Beyond the 100th meridian, the dry line that slices southward through the western Dakotas and Nebraska, the abundant rainfalls of the East diminish and the landscape turns arid. The line marks the beginning of the American West, a vast and still-empty land of both awesome grandeur and utter desolation.

Tourists flock to mountain resorts and jam our national parks to view the scenic wonders. But once they have descended from the Colorado Rockies en route to Las Vegas or San Francisco, they roll up the car windows, flick on the air conditioner full blast and bemoan the bleak distances they must cross. And who can blame them?

"Out in the eerie dry lakes, nightmare mountains and charnel rivers of central Utah, the Great Basin begins," writes Rob Schultheis. "Dust devils saraband across the salt flats; beyond lie the hopeless white sepulchers of the Beaver Mountains. It is one of the most dreadful landscapes on earth."

But it is these overlooked wastelands--the hidden West--that hold a fascination for Schultheis, a 38-year-old anthropologist and outdoorsman who lives in Falls Church. "Mystery country," he calls it. "Terra incognita, a land of lost rivers, dead seas, trackless deserts, mountains charged with voodoo, adobe Lhasas at the end of endless roads."

Twenty years ago and just out of an eastern prep school, Schultheis hitchhiked to Denver to get his first view of the West. This short book is an impressionistic account of his adventures and encounters in the American outback in the years since, following, as he says, "a cold trail of rumor and campfire gossip."

It is a haunting, wonderfully evocative appreciation of nature's bleak and inhospitable regions that through Schultheis' eyes become beautiful, if no less dangerous. He is a very fine writer, deftly weaving geology, history and philosophy into his vivid descriptions of this secret land. The landscapes may be desolate, but his imagery is very much alive. His prose is lean, strong, even athletic. Like a hiker setting a fast pace to cover a lot of territory, the book moves swiftly across the West's great distances.

Once a woman friend--a "desert rat"--drew a map for him on a paper napkin in a cafe in El Paso that showed the trail to a particularly lovely side canyon of the San Juan River in southwestern Colorado--"one of the wildest places in the world." He held onto the map for years, and then one recent October hoisted his backpack and with another friend sought out this almost untrodden site.

"We entered a weird zone of fossil mud, petrified dunes, the cliff peeling off in iron-black blocks the size of battleships. There were walls of jackstrawed flood timber twenty feet high blocking the canyon floor; bones and stones and sticks and mud washed down from the world above, piled up in utter maniac confusion. Geology gone berserk."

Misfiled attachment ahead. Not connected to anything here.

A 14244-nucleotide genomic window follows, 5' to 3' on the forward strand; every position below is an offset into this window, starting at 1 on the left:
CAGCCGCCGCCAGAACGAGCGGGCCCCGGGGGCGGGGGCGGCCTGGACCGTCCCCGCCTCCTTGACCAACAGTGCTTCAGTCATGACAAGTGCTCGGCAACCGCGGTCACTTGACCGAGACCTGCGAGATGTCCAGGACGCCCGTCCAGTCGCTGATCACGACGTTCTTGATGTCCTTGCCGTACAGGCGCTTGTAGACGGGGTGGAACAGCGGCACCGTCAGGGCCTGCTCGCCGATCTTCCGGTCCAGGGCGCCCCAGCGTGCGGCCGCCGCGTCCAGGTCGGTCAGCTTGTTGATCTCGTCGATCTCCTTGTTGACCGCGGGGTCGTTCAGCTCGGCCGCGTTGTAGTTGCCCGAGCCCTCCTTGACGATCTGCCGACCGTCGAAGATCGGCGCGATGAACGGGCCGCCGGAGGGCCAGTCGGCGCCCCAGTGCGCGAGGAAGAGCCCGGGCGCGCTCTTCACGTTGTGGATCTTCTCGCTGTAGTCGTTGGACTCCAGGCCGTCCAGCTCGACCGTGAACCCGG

Day after day, they struggled down canyon sides, backtracking miles from dead-end gullies, drinking from bitter pools of water left from the summer rains. And then, around a corner, they reached the promised white dunes and willows where the San Juan cascades through a twisting gorge. "There is," says Schultheis, "a beauty to such journeys that knocks logic to smithereens."

Another time he lugged his wooden canoe and overnight gear to Mono Lake at the foot of the parched eastern slope of the California Sierras. "If there were a lake on the moon," he says, "it would look like Mono."

But in contrast to the absolute nothingness of the surrounding alkali flats, the lake itself teemed with life, including thousands upon thousands of grebes--"taut, drab little birds with anxious eyes." And beneath the lake's surface, the water boiled with brine shrimp on which the grebes fed.

"Everywhere, almost to the limits of vision, birds swam and dove and fed: the dance of life and death . . . in the sepulchral heart of that stony country, of all places."

On an island of dry brush and alkali dunes, Schultheis stumbled onto an abandoned farm. "It was not a place meant for men to live," he writes, "perhaps that was its special charm." Nonetheless, daft dreams troubled him during his stay on the island, and in the mornings he awoke exhausted and drained, turning gladly to morning chores to clear his thoughts.

Late one summer, he takes in the annual Indian powwow and rodeo in Bishop, Calif., tucked into a Tibetan-like valley not far from the Nevada line. In the surrounding mountains that are "the color of nothing" grow the oldest living things in the world--bristlecone pines more than 4,500 years old.

Schultheis' experiences have given him an unusual insight into the lives of the Indians who once inhabited what he calls America's geographic purgatories. Arrogant historians considered the Great Basin inhabitants "low and beastly" because they dug for roots and grubs, and dubbed them "diggers." But Schultheis sees them as "almost supernatural survivors," able to conjure water "from a sea of dusty stones" and living in harmony with nature in "subtle grace and sophistication."

Schultheis concludes with a warning to the cities of the West, like Los Angeles, that have arisen in the thirsty, fragile land. The best that all great desert cities of history have left, he says, is a lovely set of ruins. A few years of light snowfalls in the mountain ranges that water Los Angeles could make the city vulnerable.

"Hear the dry snicker of dunes drifting over the elaborate canals, in the doors of abandoned pumping stations," he writes. "I wouldn't bet against it: not against the weight of history, the inexorability of entropy and the eternal, inescapable desert."

To the West-bound traveler this summer, Schultheis provides an intriguing introduction to the region not to be found in the standard guides. He may even lure you into an impromptu exploration of your own. After all, as he points out, just a hundred yards off the interstate, nothing has changed in 10,000 years.